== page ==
Executive Function and Rejection Reactivity: Correlates of Kindergarten Adjustment Difficulties Among Children with Attention Deficit Hyperactivity Disorder

Open Access
Motamedi, Mojdeh
Graduate Program:
Master of Science
Document Type:
Master Thesis
Date of Defense:
September 16, 2013
Committee Members:
  • Karen Linn Bierman, Thesis Advisor/Co-Advisor
  • executive function
  • emotion
  • EF
  • aggression
  • social
  • withdrawal
  • Rejection
  • Reactivity
  • inattention
  • hyperactive
  • adhd
  • affect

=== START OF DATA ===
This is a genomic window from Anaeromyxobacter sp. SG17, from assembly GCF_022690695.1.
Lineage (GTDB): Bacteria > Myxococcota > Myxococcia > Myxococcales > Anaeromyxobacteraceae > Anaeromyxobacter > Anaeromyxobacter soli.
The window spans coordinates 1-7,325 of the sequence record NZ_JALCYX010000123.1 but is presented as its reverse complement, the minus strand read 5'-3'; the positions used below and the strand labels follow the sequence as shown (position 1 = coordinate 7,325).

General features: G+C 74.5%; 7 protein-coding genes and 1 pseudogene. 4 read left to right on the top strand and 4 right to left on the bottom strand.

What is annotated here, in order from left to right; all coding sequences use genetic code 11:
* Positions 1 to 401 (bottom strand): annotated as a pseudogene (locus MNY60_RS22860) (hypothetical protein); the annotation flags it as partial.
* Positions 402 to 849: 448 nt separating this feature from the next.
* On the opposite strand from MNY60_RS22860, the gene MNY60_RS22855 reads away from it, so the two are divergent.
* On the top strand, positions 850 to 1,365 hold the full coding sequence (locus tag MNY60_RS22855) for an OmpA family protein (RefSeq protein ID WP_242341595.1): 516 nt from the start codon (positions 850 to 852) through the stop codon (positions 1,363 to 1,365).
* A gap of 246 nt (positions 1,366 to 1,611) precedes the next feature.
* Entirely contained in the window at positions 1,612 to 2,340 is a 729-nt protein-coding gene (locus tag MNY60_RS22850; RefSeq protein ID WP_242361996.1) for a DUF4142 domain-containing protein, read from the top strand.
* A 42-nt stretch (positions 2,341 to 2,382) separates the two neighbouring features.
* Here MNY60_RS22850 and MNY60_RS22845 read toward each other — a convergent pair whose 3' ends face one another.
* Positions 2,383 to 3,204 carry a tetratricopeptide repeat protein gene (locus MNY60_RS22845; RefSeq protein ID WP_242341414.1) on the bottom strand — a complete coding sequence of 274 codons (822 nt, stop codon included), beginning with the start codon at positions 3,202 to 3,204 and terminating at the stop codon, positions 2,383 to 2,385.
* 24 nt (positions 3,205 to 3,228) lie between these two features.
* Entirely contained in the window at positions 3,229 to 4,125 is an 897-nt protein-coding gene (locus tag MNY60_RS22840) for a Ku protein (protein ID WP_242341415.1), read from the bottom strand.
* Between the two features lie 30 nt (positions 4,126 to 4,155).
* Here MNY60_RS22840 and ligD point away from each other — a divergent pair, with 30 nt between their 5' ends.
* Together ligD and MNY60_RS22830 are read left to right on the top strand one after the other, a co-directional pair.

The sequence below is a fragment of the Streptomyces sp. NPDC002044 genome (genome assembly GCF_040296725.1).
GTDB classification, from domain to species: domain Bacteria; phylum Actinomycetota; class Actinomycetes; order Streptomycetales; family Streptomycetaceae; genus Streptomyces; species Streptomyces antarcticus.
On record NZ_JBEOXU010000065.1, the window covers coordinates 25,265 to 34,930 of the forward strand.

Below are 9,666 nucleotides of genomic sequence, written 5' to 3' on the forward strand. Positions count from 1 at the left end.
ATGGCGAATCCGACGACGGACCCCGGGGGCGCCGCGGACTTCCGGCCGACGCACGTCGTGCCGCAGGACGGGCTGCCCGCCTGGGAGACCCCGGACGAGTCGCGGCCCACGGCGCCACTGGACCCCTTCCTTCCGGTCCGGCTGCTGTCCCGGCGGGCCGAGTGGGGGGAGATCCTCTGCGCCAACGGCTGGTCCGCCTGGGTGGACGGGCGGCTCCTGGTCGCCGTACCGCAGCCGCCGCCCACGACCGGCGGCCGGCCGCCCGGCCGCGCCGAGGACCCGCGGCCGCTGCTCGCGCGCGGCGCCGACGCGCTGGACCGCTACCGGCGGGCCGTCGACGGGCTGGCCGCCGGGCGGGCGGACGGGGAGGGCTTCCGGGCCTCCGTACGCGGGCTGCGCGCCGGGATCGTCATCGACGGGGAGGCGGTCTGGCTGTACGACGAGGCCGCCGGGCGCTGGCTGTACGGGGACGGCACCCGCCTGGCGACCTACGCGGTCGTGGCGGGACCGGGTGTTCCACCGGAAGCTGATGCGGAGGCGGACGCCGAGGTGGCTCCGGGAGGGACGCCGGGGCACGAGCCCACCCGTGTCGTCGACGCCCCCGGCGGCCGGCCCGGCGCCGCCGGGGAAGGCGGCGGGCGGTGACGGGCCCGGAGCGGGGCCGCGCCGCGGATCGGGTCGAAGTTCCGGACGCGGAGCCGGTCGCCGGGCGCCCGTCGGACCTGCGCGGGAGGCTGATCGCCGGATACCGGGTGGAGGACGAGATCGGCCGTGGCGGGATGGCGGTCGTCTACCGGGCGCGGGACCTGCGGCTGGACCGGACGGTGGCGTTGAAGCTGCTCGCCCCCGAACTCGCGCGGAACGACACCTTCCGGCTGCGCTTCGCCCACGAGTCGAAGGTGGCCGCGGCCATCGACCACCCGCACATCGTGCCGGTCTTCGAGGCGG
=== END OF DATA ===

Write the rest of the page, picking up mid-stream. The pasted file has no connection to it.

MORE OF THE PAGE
Affective processing of social information and executive function skills appear important to the school adjustment of children with ADHD, but have rarely been studied conjunctly. The present study examined the role of the intensity of children’s emotional reactions to being rejected and executive function (EF) skills as correlates of social behavior problems (aggression, social withdrawal) and academic problems common in children with ADHD, as well as how these problems varied by the number of ADHD symptoms (hyperactivity/impulsivity, inattention). Participants included 133 children with clinical or subclinical levels of ADHD at the beginning of their kindergarten year (73% European American, 11% African American, 4% Latino, 11% multiracial, 2% other; 65% male, Mage = 5.2 years). Hyperactivity/impulsivity was associated with heightened rejection reactivity and greater aggression. In structural equation models, rejection reactivity mediated the association between hyperactivity/impulsivity and aggression. Inattention was uniquely associated with poor EF, increased social withdrawal, and greater aggression. In structural equation models, EF marginally mediated the association between inattention and social withdrawal, and fully mediated the association between inattention and academic achievement. Clinical implications and future directions are discussed.